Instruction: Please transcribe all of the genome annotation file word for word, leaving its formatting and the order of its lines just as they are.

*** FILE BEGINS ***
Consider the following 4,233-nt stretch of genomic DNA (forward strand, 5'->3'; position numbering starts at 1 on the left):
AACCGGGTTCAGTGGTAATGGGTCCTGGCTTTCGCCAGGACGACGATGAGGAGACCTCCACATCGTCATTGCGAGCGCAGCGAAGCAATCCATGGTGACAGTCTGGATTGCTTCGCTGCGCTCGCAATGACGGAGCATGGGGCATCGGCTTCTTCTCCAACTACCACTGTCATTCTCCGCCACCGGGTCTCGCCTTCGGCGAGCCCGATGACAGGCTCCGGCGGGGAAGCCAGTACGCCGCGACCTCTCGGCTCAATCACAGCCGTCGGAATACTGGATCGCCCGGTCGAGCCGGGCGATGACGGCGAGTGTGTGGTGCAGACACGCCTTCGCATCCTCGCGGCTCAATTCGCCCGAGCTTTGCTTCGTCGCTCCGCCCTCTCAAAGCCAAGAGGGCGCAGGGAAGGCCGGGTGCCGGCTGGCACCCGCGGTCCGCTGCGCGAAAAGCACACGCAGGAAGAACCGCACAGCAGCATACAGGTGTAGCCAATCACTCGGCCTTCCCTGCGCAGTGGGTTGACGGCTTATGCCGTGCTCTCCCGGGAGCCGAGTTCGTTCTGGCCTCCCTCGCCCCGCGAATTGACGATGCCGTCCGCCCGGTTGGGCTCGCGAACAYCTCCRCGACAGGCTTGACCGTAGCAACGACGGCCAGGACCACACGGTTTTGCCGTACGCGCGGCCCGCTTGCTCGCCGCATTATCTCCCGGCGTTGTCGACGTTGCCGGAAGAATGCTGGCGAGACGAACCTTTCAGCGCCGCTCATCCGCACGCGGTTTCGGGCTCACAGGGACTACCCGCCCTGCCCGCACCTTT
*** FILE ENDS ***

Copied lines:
Consider the following 4,233-nt stretch of genomic DNA (forward strand, 5'->3'; position numbering starts at 1 on the left):
AACCGGGTTCAGTGGTAATGGGTCCTGGCTTTCGCCAGGACGACGATGAGGAGACCTCCACATCGTCATTGCGAGCGCAGCGAAGCAATCCATGGTGACAGTCTGGATTGCTTCGCTGCGCTCGCAATGACGGAGCATGGGGCATCGGCTTCTTCTCCAACTACCACTGTCATTCTCCGCCACCGGGTCTCGCCTTCGGCGAGCCCGATGACAGGCTCCGGCGGGGAAGCCAGTACGCCGCGACCTCTCGGCTCAATCACAGCCGTCGGAATACTGGATCGCCCGGTCGAGCCGGGCGATGACGGCGAGTGTGTGGTGCAGACACGCCTTCGCATCCTCGCGGCTCAATTCGCCCGAGCTTTGCTTCGTCGCTCCGCCCTCTCAAAGCCAAGAGGGCGCAGGGAAGGCCGGGTGCCGGCTGGCACCCGCGGTCCGCTGCGCGAAAAGCACACGCAGGAAGAACCGCACAGCAGCATACAGGTGTAGCCAATCACTCGGCCTTCCCTGCGCAGTGGGTTGACGGCTTATGCCGTGCTCTCCCGGGAGCCGAGTTCGTTCTGGCCTCCCTCGCCCCGCGAATTGACGATGCCGTCCGCCCGGTTGGGCTCGCGAACAYCTCCRCGACAGGCTTGACCGTAGCAACGACGGCCAGGACCACACGGTTTTGCCGTACGCGCGGCCCGCTTGCTCGCCGCATTATCTCCCGGCGTTGTCGACGTTGCCGGAAGAATGCTGGCGAGACGAACCTTTCAGCGCCGCTCATCCGCACGCGGTTTCGGGCTCACAGGGACTACCCGCCCTGCCCGCACCTTT